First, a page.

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How Did it Get So Late So Soon?
Or- Do not be a slave to time
The above song excerpt is from “Do not be a slave to time” by the Windborne Singers. Check them out!
There is a story of a small, curious boy who lived in a medieval town. Each day at noon, soldiers fired a ‘salute-shot’ (shot without a cannonball) to notify the peasants working in the fields to begin the mid-day break.
The curious boy wondered how the soldiers knew when it was exactly noon.
He went to the soldier who fired the cannon and asked him.
“I fire when the Corporal tells me,” The soldier said.
The boy asked the Corporal who pulled a pocket watch from his vest and showed it to him.
“But how do you know it’s accurate?” asked the boy.
“I set it each morning by the clock tower.”
And so, the boy went to the town’s watchmaker who was responsible for maintaining the clock in the tower, and asked how he knew the clock was accurate.
“I know it's accurate,” the watchmaker said, “because I set it each day at noon to the cannon.”
This story illustrates that while the passage of time is an inevitability, the measuring of it is a construct of our own making and meaning.
For our hunter-gatherer forebearers, the rising and setting of the sun were sufficient cues to start and end the day. But, once the Agricultural Revolution began it became necessary to maximize crop production by planting and harvesting at optimum times and to observe rituals dedicated to the gods who ensured the bounty.
Later, the Greeks, borrowing the Sumerian’s base-60 number system, divided the circle into 360 degrees and subdivided those degrees into 60 minutes (From the Latin minutus meaning ‘little part’) and the minutes into 60 seconds (From the Latin secunda pars minuta, the second diminished part) This system of minutes and seconds was transferred to the Egyptian-derived 24-hour day cycle, and it stuck.
But it was well past the days of the little boy and the town clock tower that people from disparate locations needed to agree on the time. With the Industrial Revolution came a need for workers to start shifts promptly to maximize production, and rail lines between towns required schedules to increase efficiency.
Today, most of us wear a smartwatch, carry a smartphone, a laptop, or an iPad, all set to the accuracy of the 9,192,631,770 cycles-per-second of the atomic clock, and we have productivity experts telling us to schedule our day in five-minute increments to maximize our time.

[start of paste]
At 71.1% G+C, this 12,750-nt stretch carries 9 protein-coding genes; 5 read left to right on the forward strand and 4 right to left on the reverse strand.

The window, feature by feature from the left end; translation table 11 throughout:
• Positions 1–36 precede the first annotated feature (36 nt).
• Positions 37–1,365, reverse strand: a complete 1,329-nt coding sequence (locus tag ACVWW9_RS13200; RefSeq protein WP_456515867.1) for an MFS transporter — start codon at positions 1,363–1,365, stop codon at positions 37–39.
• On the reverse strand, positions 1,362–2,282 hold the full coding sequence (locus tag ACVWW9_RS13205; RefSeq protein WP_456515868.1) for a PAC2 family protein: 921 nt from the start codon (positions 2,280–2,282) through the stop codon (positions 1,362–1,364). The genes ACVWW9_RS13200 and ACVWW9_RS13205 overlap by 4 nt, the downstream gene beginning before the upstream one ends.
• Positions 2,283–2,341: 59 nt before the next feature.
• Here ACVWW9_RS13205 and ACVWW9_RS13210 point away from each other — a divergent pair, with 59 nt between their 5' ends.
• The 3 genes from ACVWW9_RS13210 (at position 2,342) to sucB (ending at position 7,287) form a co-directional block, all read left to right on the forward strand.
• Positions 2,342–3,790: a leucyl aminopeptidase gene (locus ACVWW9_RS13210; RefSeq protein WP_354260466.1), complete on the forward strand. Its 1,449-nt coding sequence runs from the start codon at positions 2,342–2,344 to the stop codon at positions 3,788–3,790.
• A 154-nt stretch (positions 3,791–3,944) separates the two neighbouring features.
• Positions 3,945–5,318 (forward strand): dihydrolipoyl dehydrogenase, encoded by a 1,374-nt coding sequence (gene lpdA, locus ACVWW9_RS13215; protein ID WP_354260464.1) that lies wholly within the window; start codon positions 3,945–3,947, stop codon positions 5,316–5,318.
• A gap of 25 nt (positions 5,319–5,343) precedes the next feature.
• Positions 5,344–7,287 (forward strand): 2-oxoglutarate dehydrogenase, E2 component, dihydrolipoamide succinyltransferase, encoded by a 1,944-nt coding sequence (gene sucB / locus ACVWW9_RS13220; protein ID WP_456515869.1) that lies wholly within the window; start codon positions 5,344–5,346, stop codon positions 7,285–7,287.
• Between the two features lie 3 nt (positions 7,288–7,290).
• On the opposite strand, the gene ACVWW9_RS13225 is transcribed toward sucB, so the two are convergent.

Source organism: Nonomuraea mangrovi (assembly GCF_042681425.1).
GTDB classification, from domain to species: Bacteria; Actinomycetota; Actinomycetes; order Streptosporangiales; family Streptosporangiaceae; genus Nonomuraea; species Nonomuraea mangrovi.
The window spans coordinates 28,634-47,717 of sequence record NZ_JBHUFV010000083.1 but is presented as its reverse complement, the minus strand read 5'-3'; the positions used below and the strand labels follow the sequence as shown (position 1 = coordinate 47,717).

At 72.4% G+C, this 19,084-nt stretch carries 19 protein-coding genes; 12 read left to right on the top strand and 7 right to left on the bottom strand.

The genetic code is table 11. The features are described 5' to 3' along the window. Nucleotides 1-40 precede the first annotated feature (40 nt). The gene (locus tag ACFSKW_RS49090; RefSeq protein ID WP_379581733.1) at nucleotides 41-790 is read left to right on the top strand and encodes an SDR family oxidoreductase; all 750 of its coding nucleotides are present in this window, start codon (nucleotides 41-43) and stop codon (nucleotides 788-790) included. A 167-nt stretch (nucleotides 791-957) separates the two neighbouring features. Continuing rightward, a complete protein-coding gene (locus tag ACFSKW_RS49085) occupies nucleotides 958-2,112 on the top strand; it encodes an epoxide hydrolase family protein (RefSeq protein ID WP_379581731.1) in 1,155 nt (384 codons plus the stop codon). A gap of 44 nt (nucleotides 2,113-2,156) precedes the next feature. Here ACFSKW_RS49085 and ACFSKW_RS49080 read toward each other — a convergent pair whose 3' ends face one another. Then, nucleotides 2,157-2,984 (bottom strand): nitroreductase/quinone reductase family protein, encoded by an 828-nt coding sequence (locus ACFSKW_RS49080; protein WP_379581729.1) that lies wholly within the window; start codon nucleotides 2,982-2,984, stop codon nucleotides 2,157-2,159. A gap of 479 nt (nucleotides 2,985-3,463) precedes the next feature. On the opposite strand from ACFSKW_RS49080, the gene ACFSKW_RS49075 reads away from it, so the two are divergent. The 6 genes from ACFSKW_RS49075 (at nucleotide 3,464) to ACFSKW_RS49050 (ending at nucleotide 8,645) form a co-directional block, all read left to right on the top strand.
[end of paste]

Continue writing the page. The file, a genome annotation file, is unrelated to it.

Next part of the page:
I am a fan of productivity and punctuality, but not a fan of cramming our days so full that we don’t have time to live.
I use a technique that Dr. Jason Selk and Tom Bartow recommend in their book, Organize Today Tomorrow. Each evening, make a list of the three most important things to accomplish the following day and, of those three, select the one ‘must accomplish’.
Prioritizing your top three requirements and selecting one that must be accomplished helps focus the time you do have to manage your priorities successfully without becoming a slave to the clock.
If it’s not on the list why are you spending time on it?
If it is on the list why aren’t you?
“It is comforting to think of life as a labyrinth with one clear path to the center. If we just keep going, we become the best version of ourselves, we find truth, we find our treasure. Unfortunately, I don’t think that’s the case.”
Think back over the past year and select the top five best times you’ve had. What ingredients did they all have in common?
Journal prompt: How can I do more of the things that make me feel that way?
I’d love to hear your thoughts on this journal prompt.
“The world is bursting with wonder, and yet it’s the rare productivity guru who seems to have considered the possibility that the ultimate point of all our frenetic doing might be to experience more of that wonder.”
― Oliver Burkeman
Thanks for reading Think. Read. Write. Repeat. See you next Thursday!
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